More response to homeless issue

    A new level of entitlement

    The recent homeless protests have taken the idea of entitlement to new heights. The protesters who are "fighting for their right to sleep" have a strange sense of rights. In an uncivilized world, there would be no rights at all, because there are no obligations, only the fight for survival. But as we evolved to a civil society, rights were formulated along with obligations of citizenship.

    My point is that this protest movement is driven by people who feel community exists to serve them. When we subtract the sympathetic, non-homeless and those who think being home-free is a noble choice, and the able-bodied who are averse to working, there are very few "victims" of our terrible city ordinance that says the rest of us 20,000 Ashlanders have a right to a town that, yes, looks presentable.

    I'm not even going to get started on public hygiene or drugs or panhandling or you name it!

    Avram Chetron


    Many homeless made a choice

    Stop calling them all "homeless." Its proper connotation denotes its bearer did not choose it, but had it forced upon him by unfortunate circumstances. This group, deserving of assistance, mustn't have the "live free" folks hanging onto their coattails. The Ashland contingent protesting, mostly young and healthy, are where they are by choice, hence "vagrants." Definitions include an idle person, no permanent home, a beggar.

    It is hypocritical to choose to "live free" and also to demand daily access to showers, toilets, laundry facilities and message phones. What do they offer in exchange? Civilization functions via contributions, give and take, not just take as in "panhandling."

    In the past, when the old hardware store near Bi-Mart was generously offered as a shelter, it was refused as "inconvenient," ditto the Medford facilities.

    Significantly, taxpaying citizens don't want to subsidize vagrants' chosen lifestyle! Realistically, campgrounds are not viable because of organization and maintenance. The Medford Mail Tribune, Dec. 12, notes that, "Other communities have tried that with less than satisfactory results. . . .." Further noted, is that campgrounds with rules attract very few campers compared with large populations at campgrounds with no rules.

    Putting Ashland's entire community at risk, especially of wildfire, so that parasites can "live free," is neither a democratic nor an ethical solution. It's foolhardy to rescind Ashland's no camping laws!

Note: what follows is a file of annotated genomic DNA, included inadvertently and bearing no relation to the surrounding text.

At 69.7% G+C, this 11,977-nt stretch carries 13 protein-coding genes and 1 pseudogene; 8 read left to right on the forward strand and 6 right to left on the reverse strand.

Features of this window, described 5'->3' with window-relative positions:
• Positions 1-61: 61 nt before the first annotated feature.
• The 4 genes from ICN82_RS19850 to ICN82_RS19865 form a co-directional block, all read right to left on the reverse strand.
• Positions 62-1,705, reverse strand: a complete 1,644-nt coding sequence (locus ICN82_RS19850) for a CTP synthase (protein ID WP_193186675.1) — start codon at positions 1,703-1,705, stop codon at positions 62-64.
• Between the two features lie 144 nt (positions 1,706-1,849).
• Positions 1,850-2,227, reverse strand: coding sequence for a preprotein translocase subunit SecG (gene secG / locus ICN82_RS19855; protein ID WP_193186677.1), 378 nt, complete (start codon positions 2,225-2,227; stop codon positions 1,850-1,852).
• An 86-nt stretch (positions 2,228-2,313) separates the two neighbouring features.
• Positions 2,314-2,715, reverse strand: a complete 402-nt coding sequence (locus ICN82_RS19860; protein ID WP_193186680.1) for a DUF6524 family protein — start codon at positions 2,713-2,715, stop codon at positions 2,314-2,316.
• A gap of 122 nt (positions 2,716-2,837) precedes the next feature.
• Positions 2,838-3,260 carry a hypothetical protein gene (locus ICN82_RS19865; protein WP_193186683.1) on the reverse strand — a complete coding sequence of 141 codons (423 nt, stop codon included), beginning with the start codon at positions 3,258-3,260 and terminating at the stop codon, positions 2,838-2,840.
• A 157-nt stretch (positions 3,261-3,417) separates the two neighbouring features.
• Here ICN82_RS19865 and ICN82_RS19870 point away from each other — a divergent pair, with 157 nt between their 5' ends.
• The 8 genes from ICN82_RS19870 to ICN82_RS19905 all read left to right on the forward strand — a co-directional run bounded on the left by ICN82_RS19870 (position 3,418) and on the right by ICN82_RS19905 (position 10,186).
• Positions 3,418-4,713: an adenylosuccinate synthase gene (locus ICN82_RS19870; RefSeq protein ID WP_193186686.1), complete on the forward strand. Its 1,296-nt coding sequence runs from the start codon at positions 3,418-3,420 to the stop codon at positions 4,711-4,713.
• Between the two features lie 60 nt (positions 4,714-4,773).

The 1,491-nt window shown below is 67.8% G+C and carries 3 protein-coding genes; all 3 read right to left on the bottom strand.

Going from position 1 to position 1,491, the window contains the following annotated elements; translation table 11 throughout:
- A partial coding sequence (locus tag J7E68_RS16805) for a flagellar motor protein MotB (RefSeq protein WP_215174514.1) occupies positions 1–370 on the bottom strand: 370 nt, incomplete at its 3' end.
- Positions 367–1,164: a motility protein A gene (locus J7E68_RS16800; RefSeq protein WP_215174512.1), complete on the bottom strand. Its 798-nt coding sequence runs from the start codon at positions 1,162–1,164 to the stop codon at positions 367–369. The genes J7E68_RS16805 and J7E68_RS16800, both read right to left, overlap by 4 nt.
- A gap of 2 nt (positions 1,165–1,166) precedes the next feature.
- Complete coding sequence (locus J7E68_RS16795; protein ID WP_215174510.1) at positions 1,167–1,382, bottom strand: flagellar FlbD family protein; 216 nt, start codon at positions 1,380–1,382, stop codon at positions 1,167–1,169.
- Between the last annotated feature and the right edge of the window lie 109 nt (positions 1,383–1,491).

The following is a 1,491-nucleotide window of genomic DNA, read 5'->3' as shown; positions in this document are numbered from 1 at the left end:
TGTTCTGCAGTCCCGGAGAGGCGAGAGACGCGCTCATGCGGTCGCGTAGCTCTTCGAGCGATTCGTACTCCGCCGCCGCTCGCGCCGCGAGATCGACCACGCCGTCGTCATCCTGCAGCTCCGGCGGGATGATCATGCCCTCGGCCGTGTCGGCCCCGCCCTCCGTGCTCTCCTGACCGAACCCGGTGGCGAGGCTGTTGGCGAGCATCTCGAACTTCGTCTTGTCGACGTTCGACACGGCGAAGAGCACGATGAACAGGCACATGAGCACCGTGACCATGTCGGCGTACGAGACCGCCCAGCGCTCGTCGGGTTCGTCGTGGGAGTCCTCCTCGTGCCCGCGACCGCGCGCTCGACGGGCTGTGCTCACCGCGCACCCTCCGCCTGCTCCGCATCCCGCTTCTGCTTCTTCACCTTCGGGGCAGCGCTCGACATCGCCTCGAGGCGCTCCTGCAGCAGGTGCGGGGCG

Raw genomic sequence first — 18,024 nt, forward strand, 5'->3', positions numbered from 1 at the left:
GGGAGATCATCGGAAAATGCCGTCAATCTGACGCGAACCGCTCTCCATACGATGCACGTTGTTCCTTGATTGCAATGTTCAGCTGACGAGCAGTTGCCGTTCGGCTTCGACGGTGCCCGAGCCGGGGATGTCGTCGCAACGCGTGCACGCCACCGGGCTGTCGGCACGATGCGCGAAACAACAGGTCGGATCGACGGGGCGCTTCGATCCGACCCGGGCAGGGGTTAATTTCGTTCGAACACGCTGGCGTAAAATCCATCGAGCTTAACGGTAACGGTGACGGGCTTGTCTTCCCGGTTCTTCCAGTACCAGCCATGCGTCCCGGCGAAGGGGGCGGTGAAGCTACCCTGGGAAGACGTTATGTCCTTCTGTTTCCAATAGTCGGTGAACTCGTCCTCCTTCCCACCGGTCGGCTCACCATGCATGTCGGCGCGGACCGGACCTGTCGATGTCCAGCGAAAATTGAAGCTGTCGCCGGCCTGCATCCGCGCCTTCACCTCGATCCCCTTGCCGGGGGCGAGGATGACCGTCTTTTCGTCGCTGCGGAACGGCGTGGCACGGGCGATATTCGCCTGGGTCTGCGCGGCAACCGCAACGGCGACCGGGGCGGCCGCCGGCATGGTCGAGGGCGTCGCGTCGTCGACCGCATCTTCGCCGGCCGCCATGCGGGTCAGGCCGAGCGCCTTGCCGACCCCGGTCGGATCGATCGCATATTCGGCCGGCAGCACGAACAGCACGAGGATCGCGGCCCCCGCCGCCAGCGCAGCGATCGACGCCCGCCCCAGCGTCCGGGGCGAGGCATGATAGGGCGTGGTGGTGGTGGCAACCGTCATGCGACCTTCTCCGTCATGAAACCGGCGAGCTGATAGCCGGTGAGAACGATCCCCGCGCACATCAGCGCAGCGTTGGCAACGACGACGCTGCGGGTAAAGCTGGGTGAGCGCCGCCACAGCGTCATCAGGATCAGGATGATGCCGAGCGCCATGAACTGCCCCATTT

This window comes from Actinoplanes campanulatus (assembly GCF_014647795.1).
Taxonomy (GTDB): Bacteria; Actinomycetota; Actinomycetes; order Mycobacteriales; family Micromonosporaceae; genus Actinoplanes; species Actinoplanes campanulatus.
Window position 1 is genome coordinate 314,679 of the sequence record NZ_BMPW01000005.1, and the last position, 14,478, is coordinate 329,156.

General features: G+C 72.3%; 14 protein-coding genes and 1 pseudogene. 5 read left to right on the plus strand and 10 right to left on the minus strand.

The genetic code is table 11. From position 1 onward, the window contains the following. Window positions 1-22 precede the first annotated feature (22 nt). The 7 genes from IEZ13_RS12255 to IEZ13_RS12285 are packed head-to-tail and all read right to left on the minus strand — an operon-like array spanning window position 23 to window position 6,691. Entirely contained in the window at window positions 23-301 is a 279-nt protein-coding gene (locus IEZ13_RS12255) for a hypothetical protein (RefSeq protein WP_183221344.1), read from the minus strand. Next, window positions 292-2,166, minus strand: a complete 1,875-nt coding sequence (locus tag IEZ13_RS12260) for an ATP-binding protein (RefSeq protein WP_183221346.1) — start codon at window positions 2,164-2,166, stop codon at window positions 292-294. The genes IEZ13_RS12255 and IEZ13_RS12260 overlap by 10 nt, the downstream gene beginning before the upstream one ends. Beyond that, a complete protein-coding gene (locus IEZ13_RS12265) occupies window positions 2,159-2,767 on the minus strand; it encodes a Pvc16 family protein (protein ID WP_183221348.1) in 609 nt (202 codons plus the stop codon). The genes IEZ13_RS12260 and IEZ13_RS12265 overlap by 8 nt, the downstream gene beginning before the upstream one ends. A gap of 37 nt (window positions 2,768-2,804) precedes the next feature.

Since citizens offering work to these vagrants have been refused, maybe the sympathetic citizens could try a pilot program, "Adopt a Vagrant, Dogs Optional."

    Marilyn Briggs


    Fund a small shelter

    My family no longer goes to Lithia Park because of the growing homeless population there. The aggressive panhandling, open and constant smoking of marijuana and unpredictable behavior of those folks has made the park off-limits for us.

    We need more vigorous law enforcement of existing laws and perhaps more laws to cover loitering, open consumption of drugs and alcohol and obstruction of pedestrian traffic.

    It is absolutely laughable that these mostly able-bodied, largely youthful homeless "travelers" are demanding the right to camp in the park and more generous city services to fill their needs. Most of them appear to be able-bodied and capable of productive work.

    Several years ago, a food charity pulled out of Ashland because the vast majority of the homeless here appeared to be homeless by their own choice and the charity felt the homeless in Ashland were undeserving of their aid.

    For the most part, these people have chosen to forgo work and responsibility. Others are mentally ill. A very small minority are victims of circumstance and deserve help.

    Maybe the city should look into funding a small, strictly-run shelter for the truly needy, giving priority to families. Those that do not adhere to the strict requirements of the shelter would be denied aid and then the city could strictly enforce the ban on camping.

    The money spent on the shelter might be recouped by increased tax revenues from downtown, as I see the attractiveness and revenues from downtown swiftly fading as the homeless population increases and becomes arrogantly visible and vocal to boot.

    If nothing is done, it is conceivable we will have a "skid row" type of downtown with more shuttered storefronts and big-city crime, and few locals enjoying the area.

    Having one lame-duck advocate for the homeless on the City Council is no reason to cede control of the park and downtown to a non-contributing vocal minority of people who are technically not even residents.

    Kermit Compeau


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